The preliminary draft of the new audit, which covers the dates from Jan. 1, 2012 through Dec. 31, 2012, includes five findings, two management letters and an exit recommendation.

Two of the findings were also on the 2011 audit. Day noted that some of the findings on the 2012 audit will also show up on the 2013 audit because the city did not begin to address them until after the hiring of Interim City Manager John Darrington and Finance Director David Layden.

The city still has issues with its financial oversight, with the auditor finding that the city’s payroll operations are open to abuse due to having a single employee handling all aspects of the system.

In addition, some timekeeping processes are easy to abuse, particularly the method by which police dispatchers account for their hours. Some employees also exceeded their paid sick leave time.

The city’s response to the finding notes that a third party vendor will soon be processing the payroll, and that the new system will add regular reviews and supervisor oversight to the system.

The auditor also discovered problems with the way the city pays its bills. In particular, the city issued too many “quick checks.” The checks are for use only when a payment is needed immediately and cannot wait for the next city council meeting for approval, but the city used them more frequently than necessary.

Another problem listed under the same finding was a lack of a policy for the use of city credit cards.

The city responded that it has reduced the use of quick checks and reduced the number and usage of credit cards. In addition, a purchase order system is being put into place that will eliminate the remaining credit cards.

The third finding addressed the city’s use of restricted funds to supplement the general fund without supporting documentation. Part of the problem was an allocation formula that hadn’t been updated since 2009.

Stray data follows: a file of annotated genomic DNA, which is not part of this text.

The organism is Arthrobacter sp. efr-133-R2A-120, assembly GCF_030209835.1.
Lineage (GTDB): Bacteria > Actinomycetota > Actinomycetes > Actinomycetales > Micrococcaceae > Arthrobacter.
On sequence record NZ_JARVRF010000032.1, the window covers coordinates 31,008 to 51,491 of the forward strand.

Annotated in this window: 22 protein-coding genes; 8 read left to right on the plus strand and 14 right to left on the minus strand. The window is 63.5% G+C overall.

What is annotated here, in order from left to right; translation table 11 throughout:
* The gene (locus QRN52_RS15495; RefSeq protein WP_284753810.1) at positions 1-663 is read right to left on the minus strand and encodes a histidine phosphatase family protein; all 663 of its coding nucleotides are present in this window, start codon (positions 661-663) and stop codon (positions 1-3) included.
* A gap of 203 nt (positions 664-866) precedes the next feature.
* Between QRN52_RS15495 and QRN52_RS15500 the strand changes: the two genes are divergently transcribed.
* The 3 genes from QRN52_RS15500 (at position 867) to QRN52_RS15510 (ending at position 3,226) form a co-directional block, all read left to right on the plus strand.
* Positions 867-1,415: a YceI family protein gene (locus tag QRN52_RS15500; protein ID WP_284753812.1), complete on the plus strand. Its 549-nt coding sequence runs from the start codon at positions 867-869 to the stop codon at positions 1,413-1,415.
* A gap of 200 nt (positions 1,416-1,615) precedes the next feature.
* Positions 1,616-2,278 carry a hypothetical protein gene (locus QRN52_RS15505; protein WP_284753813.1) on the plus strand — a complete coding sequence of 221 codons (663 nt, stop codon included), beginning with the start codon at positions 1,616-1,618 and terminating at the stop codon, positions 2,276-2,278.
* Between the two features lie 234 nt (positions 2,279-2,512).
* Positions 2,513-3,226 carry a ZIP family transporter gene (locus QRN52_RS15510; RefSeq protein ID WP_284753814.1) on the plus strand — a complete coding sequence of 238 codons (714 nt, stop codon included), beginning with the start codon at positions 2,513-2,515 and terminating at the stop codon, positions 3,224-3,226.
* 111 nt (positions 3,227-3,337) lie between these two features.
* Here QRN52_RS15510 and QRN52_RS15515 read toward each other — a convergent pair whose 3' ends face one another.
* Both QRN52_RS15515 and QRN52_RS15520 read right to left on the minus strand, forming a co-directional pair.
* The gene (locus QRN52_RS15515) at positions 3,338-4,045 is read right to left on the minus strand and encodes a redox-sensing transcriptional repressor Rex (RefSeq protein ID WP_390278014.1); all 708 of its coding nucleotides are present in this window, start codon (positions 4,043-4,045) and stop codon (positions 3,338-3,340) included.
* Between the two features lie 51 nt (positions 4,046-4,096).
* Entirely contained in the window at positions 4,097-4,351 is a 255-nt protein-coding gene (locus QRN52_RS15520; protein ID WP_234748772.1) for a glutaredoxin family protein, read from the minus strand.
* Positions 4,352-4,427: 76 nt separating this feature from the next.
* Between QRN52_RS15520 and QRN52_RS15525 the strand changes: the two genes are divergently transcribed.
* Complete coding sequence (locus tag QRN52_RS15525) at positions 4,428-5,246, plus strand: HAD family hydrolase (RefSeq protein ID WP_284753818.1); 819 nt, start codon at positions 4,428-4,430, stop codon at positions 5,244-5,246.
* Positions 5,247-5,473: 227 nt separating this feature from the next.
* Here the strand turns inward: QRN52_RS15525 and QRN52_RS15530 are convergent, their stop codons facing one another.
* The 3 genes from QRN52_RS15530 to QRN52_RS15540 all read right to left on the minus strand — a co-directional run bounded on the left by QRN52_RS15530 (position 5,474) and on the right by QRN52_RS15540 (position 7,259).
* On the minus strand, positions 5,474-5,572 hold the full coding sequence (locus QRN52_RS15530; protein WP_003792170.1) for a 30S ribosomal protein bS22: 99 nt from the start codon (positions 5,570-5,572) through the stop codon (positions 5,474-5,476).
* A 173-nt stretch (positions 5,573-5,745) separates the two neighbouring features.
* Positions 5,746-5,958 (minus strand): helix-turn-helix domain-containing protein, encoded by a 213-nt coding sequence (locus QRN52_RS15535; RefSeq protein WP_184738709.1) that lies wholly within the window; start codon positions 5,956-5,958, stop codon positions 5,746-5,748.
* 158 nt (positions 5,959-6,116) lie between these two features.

The city responded that it has updated the formula, reduced the amount charged to restricted funds and now provides a breakdown of how restricted funds are used.

The fourth finding addressed a problem with the city’s utility bills. As with other departments, a single person without oversight was in charge of preparing and mailing bills and collecting the payments.

This finding has not been completely addressed by the city yet, due to a lack of staffing. But the city acknowledged the need for more oversight and also noted that utility billing will be contracted out in the future.

The last finding concerned money collected by the municipal swimming pool staff. The auditors determined a serious lack of oversight resulted in deposits being left in a safe for up to 93 days. In addition, the city learned from concerned customers about uncashed checks, some of which have not yet been found.

The city’s response noted that Sunnyside has hired a recreation coordinator and will make certain deposits are made daily in the future. In addition, Day said that all departments will have a process in place for handling cash that is uniform across the city.

Sunnyside also received two management letters, which are slightly less serious than findings but still require action on the part of the city. These were basically the same issues with the handling of money as noted before, with a lack of oversight and poor accounting for both the jail and the courts.

The final issue, called an exit item, was that the city was holding onto a check for two weeks during the audit without depositing it. State law requires timely deposits by the city.

Dansereau said that he is confident that the current leadership of the city is taking the right steps to handle the problems that the auditors found.

“I expect that when we return next year we will see positive results,” he said. “The city has addressed and responded to every request we’ve made. We are pleased with the responses.”